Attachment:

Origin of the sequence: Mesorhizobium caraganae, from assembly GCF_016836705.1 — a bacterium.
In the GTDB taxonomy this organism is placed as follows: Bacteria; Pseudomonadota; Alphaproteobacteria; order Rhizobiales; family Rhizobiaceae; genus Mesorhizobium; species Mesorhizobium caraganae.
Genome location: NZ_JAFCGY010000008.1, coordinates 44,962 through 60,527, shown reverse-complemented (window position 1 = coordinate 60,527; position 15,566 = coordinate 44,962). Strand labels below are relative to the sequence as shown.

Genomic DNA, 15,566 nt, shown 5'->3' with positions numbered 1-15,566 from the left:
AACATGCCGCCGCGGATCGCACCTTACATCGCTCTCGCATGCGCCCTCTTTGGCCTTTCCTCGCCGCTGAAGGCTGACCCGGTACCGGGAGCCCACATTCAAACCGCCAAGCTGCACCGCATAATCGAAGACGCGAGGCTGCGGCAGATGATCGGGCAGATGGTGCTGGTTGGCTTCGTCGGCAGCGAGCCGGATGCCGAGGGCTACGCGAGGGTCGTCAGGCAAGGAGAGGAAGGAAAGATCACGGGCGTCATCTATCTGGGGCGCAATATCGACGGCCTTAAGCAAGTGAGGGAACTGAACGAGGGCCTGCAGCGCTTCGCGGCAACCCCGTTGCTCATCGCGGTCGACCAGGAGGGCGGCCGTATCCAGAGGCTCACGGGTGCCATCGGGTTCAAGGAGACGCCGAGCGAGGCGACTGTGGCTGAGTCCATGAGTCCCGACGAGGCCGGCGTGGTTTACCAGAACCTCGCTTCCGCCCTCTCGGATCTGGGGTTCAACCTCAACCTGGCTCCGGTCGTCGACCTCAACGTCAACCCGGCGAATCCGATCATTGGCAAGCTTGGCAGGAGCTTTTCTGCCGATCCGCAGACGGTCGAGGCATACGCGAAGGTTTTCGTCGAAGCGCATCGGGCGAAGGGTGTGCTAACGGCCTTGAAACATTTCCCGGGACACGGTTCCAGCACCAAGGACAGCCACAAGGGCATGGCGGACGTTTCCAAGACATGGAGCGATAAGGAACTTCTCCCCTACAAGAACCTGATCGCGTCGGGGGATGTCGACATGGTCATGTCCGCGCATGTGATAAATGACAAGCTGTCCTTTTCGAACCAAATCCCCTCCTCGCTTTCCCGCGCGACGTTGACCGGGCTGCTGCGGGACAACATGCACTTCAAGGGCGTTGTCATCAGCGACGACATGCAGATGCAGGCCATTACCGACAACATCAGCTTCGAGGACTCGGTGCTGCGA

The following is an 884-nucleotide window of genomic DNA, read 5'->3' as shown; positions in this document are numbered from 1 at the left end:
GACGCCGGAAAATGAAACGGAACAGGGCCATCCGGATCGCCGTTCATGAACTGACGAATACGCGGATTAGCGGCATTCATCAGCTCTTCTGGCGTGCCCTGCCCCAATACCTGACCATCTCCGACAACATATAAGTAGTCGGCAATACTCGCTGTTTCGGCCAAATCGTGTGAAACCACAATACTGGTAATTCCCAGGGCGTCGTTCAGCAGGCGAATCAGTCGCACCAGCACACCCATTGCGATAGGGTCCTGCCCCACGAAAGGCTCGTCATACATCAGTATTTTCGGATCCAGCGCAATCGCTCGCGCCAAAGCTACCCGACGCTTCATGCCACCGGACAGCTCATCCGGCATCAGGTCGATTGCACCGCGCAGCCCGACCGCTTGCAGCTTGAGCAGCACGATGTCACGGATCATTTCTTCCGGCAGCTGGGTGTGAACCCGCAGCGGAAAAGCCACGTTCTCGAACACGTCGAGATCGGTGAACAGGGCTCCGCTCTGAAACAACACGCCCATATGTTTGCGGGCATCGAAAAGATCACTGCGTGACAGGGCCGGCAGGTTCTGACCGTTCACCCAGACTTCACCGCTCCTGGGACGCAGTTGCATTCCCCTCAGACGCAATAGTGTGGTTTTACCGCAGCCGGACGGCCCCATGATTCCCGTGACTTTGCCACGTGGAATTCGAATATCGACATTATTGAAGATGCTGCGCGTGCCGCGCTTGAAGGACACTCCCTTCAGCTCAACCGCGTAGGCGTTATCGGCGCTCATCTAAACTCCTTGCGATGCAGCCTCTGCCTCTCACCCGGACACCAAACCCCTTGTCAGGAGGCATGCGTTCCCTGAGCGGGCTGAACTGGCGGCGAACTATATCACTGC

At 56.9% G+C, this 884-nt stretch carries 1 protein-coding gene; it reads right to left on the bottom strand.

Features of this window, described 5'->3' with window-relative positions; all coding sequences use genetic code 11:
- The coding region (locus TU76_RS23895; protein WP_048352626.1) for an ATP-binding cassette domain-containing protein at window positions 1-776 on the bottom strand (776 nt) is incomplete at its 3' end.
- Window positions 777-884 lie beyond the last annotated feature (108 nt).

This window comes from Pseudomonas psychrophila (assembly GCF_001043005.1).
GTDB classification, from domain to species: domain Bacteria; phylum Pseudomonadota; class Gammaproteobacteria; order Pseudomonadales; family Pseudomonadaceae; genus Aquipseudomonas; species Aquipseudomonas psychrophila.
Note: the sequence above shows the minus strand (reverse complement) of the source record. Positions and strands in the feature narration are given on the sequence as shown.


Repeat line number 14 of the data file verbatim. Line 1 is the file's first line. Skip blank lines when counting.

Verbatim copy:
Note: the sequence above shows the minus strand (reverse complement) of the source record. Positions and strands in the feature narration are given on the sequence as shown.